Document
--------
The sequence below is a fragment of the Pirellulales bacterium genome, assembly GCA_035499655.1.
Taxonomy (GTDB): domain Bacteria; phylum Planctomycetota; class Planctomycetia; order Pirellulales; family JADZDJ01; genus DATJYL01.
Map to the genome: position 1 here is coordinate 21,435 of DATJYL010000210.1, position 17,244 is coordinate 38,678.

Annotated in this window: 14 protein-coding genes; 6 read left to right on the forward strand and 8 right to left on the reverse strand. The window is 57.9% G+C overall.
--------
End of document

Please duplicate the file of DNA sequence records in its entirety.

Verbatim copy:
The sequence below is a fragment of the Pirellulales bacterium genome, assembly GCA_035499655.1.
Taxonomy (GTDB): domain Bacteria; phylum Planctomycetota; class Planctomycetia; order Pirellulales; family JADZDJ01; genus DATJYL01.
Map to the genome: position 1 here is coordinate 21,435 of DATJYL010000210.1, position 17,244 is coordinate 38,678.

Annotated in this window: 14 protein-coding genes; 6 read left to right on the forward strand and 8 right to left on the reverse strand. The window is 57.9% G+C overall.